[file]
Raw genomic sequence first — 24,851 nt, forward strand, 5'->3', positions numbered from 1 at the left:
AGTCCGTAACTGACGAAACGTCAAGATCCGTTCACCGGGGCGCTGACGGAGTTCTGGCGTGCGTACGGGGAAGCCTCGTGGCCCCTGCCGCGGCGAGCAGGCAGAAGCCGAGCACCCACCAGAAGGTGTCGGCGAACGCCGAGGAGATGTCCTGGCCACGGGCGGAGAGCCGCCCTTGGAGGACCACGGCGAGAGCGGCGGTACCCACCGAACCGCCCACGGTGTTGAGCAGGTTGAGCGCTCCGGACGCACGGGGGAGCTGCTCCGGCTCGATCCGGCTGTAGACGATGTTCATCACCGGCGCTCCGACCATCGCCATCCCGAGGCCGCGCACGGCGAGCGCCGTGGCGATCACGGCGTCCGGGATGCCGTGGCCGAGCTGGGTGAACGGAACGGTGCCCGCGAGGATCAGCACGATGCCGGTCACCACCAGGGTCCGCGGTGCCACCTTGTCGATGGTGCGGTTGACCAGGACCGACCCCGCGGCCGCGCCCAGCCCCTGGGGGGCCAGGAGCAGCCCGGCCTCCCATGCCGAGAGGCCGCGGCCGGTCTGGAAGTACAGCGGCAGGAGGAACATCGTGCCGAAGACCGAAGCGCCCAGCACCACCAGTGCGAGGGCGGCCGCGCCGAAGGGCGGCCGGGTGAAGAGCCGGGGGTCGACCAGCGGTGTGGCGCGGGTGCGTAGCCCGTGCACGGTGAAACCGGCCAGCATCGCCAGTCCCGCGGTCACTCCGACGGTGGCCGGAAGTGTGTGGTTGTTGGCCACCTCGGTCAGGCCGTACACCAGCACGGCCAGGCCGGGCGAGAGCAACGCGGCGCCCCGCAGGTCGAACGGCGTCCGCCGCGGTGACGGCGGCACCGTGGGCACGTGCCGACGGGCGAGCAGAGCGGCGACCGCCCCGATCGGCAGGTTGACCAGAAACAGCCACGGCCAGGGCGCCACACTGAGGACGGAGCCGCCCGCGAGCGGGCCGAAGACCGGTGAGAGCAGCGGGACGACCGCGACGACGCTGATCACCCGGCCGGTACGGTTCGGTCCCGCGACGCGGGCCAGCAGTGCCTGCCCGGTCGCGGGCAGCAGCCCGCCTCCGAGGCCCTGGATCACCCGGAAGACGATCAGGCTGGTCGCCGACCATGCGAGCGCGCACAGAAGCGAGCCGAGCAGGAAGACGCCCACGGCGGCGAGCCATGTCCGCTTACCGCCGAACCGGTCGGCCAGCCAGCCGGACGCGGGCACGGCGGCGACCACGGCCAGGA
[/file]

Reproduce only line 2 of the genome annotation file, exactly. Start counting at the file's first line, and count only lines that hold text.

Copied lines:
AGTCCGTAACTGACGAAACGTCAAGATCCGTTCACCGGGGCGCTGACGGAGTTCTGGCGTGCGTACGGGGAAGCCTCGTGGCCCCTGCCGCGGCGAGCAGGCAGAAGCCGAGCACCCACCAGAAGGTGTCGGCGAACGCCGAGGAGATGTCCTGGCCACGGGCGGAGAGCCGCCCTTGGAGGACCACGGCGAGAGCGGCGGTACCCACCGAACCGCCCACGGTGTTGAGCAGGTTGAGCGCTCCGGACGCACGGGGGAGCTGCTCCGGCTCGATCCGGCTGTAGACGATGTTCATCACCGGCGCTCCGACCATCGCCATCCCGAGGCCGCGCACGGCGAGCGCCGTGGCGATCACGGCGTCCGGGATGCCGTGGCCGAGCTGGGTGAACGGAACGGTGCCCGCGAGGATCAGCACGATGCCGGTCACCACCAGGGTCCGCGGTGCCACCTTGTCGATGGTGCGGTTGACCAGGACCGACCCCGCGGCCGCGCCCAGCCCCTGGGGGGCCAGGAGCAGCCCGGCCTCCCATGCCGAGAGGCCGCGGCCGGTCTGGAAGTACAGCGGCAGGAGGAACATCGTGCCGAAGACCGAAGCGCCCAGCACCACCAGTGCGAGGGCGGCCGCGCCGAAGGGCGGCCGGGTGAAGAGCCGGGGGTCGACCAGCGGTGTGGCGCGGGTGCGTAGCCCGTGCACGGTGAAACCGGCCAGCATCGCCAGTCCCGCGGTCACTCCGACGGTGGCCGGAAGTGTGTGGTTGTTGGCCACCTCGGTCAGGCCGTACACCAGCACGGCCAGGCCGGGCGAGAGCAACGCGGCGCCCCGCAGGTCGAACGGCGTCCGCCGCGGTGACGGCGGCACCGTGGGCACGTGCCGACGGGCGAGCAGAGCGGCGACCGCCCCGATCGGCAGGTTGACCAGAAACAGCCACGGCCAGGGCGCCACACTGAGGACGGAGCCGCCCGCGAGCGGGCCGAAGACCGGTGAGAGCAGCGGGACGACCGCGACGACGCTGATCACCCGGCCGGTACGGTTCGGTCCCGCGACGCGGGCCAGCAGTGCCTGCCCGGTCGCGGGCAGCAGCCCGCCTCCGAGGCCCTGGATCACCCGGAAGACGATCAGGCTGGTCGCCGACCATGCGAGCGCGCACAGAAGCGAGCCGAGCAGGAAGACGCCCACGGCGGCGAGCCATGTCCGCTTACCGCCGAACCGGTCGGCCAGCCAGCCGGACGCGGGCACGGCGGCGACCACGGCCAGGA